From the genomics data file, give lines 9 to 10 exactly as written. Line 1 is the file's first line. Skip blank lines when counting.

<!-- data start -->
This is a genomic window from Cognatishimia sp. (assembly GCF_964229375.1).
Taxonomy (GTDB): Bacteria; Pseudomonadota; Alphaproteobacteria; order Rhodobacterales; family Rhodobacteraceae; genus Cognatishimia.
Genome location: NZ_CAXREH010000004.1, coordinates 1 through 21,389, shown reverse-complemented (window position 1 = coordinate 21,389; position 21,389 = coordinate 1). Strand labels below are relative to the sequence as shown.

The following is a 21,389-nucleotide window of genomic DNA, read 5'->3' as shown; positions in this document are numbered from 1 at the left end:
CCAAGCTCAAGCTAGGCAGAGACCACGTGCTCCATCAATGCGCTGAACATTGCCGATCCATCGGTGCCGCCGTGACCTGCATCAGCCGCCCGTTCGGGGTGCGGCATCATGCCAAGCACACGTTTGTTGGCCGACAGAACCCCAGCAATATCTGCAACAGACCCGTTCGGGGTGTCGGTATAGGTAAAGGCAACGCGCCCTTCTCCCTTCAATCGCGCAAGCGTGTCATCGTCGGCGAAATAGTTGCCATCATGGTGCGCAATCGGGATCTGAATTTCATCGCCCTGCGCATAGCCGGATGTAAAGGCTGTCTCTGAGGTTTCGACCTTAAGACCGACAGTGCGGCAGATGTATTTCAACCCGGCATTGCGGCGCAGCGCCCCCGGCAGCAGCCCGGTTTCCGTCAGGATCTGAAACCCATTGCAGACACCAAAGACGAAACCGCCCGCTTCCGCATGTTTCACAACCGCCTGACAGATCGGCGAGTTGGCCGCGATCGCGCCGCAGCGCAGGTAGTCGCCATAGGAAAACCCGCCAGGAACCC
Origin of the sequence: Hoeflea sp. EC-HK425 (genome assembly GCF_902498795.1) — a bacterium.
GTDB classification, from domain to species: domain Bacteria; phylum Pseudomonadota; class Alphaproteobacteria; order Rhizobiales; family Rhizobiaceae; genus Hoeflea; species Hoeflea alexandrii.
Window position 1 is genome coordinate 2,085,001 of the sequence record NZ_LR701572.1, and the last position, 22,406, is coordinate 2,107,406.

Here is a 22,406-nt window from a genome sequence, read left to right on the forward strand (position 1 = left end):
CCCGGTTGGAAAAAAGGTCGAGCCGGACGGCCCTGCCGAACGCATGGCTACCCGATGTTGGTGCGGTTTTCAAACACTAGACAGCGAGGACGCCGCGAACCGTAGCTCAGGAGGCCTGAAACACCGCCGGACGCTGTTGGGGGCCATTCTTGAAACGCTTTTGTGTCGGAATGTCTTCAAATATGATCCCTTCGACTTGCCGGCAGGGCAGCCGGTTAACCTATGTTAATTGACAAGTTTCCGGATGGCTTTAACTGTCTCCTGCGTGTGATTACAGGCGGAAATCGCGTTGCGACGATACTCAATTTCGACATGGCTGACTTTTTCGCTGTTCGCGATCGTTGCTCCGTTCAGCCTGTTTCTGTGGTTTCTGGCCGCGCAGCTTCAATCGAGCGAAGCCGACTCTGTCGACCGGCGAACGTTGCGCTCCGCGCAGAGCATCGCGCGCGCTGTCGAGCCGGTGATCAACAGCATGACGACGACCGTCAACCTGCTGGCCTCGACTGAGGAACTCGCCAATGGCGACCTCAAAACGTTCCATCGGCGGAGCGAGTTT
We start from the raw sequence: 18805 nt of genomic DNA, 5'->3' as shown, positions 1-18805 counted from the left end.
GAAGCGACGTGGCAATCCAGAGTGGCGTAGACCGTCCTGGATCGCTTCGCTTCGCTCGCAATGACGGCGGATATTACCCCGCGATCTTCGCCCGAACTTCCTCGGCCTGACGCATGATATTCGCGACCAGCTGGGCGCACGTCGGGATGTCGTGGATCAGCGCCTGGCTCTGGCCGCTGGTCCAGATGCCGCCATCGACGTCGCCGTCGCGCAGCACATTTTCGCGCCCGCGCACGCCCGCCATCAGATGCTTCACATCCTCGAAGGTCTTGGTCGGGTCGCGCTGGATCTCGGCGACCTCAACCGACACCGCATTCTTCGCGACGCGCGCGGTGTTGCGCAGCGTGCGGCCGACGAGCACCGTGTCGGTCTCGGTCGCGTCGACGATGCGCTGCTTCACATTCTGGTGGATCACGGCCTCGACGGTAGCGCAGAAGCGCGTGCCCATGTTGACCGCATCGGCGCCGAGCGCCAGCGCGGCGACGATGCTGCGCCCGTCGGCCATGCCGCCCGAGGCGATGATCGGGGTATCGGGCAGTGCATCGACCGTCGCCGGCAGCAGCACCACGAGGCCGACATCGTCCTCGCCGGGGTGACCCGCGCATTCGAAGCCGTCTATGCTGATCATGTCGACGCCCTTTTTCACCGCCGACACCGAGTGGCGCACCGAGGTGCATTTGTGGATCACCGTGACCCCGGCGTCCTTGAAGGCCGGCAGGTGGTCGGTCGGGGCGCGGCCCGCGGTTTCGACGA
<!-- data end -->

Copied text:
Here is a 22,406-nt window from a genome sequence, read left to right on the forward strand (position 1 = left end):
CCCGGTTGGAAAAAAGGTCGAGCCGGACGGCCCTGCCGAACGCATGGCTACCCGATGTTGGTGCGGTTTTCAAACACTAGACAGCGAGGACGCCGCGAACCGTAGCTCAGGAGGCCTGAAACACCGCCGGACGCTGTTGGGGGCCATTCTTGAAACGCTTTTGTGTCGGAATGTCTTCAAATATGATCCCTTCGACTTGCCGGCAGGGCAGCCGGTTAACCTATGTTAATTGACAAGTTTCCGGATGGCTTTAACTGTCTCCTGCGTGTGATTACAGGCGGAAATCGCGTTGCGACGATACTCAATTTCGACATGGCTGACTTTTTCGCTGTTCGCGATCGTTGCTCCGTTCAGCCTGTTTCTGTGGTTTCTGGCCGCGCAGCTTCAATCGAGCGAAGCCGACTCTGTCGACCGGCGAACGTTGCGCTCCGCGCAGAGCATCGCGCGCGCTGTCGAGCCGGTGATCAACAGCATGACGACGACCGTCAACCTGCTGGCCTCGACTGAGGAACTCGCCAATGGCGACCTCAAAACGTTCCATCGGCGGAGCGAGTTT